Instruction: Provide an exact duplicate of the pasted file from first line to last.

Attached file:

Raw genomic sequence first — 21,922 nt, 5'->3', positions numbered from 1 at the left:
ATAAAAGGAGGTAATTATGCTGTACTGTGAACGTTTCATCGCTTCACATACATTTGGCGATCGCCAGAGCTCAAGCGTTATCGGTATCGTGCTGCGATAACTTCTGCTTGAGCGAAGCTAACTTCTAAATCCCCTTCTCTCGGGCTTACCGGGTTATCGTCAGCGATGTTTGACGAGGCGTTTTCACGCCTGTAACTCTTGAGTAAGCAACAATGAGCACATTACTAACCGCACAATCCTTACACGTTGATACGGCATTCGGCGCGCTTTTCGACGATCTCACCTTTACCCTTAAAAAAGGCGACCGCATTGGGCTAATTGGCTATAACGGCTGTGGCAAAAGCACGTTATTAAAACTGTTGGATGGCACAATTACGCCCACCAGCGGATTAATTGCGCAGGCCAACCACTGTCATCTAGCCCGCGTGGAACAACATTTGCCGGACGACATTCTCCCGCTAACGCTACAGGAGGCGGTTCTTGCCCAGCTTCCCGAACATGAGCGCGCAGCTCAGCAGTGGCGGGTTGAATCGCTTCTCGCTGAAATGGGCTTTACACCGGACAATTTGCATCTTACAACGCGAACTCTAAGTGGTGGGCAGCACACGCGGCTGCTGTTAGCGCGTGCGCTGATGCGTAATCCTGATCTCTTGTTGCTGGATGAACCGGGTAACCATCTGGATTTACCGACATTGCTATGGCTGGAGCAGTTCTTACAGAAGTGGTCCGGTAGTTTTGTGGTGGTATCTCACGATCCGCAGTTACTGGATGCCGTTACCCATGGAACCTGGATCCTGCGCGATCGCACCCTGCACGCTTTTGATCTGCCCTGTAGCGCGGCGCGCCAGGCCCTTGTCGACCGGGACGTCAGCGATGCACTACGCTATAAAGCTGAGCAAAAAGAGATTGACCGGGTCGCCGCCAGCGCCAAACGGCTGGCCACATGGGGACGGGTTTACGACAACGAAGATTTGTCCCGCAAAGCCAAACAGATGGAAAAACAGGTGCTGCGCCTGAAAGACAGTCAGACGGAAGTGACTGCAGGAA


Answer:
Raw genomic sequence first — 21,922 nt, 5'->3', positions numbered from 1 at the left:
ATAAAAGGAGGTAATTATGCTGTACTGTGAACGTTTCATCGCTTCACATACATTTGGCGATCGCCAGAGCTCAAGCGTTATCGGTATCGTGCTGCGATAACTTCTGCTTGAGCGAAGCTAACTTCTAAATCCCCTTCTCTCGGGCTTACCGGGTTATCGTCAGCGATGTTTGACGAGGCGTTTTCACGCCTGTAACTCTTGAGTAAGCAACAATGAGCACATTACTAACCGCACAATCCTTACACGTTGATACGGCATTCGGCGCGCTTTTCGACGATCTCACCTTTACCCTTAAAAAAGGCGACCGCATTGGGCTAATTGGCTATAACGGCTGTGGCAAAAGCACGTTATTAAAACTGTTGGATGGCACAATTACGCCCACCAGCGGATTAATTGCGCAGGCCAACCACTGTCATCTAGCCCGCGTGGAACAACATTTGCCGGACGACATTCTCCCGCTAACGCTACAGGAGGCGGTTCTTGCCCAGCTTCCCGAACATGAGCGCGCAGCTCAGCAGTGGCGGGTTGAATCGCTTCTCGCTGAAATGGGCTTTACACCGGACAATTTGCATCTTACAACGCGAACTCTAAGTGGTGGGCAGCACACGCGGCTGCTGTTAGCGCGTGCGCTGATGCGTAATCCTGATCTCTTGTTGCTGGATGAACCGGGTAACCATCTGGATTTACCGACATTGCTATGGCTGGAGCAGTTCTTACAGAAGTGGTCCGGTAGTTTTGTGGTGGTATCTCACGATCCGCAGTTACTGGATGCCGTTACCCATGGAACCTGGATCCTGCGCGATCGCACCCTGCACGCTTTTGATCTGCCCTGTAGCGCGGCGCGCCAGGCCCTTGTCGACCGGGACGTCAGCGATGCACTACGCTATAAAGCTGAGCAAAAAGAGATTGACCGGGTCGCCGCCAGCGCCAAACGGCTGGCCACATGGGGACGGGTTTACGACAACGAAGATTTGTCCCGCAAAGCCAAACAGATGGAAAAACAGGTGCTGCGCCTGAAAGACAGTCAGACGGAAGTGACTGCAGGAA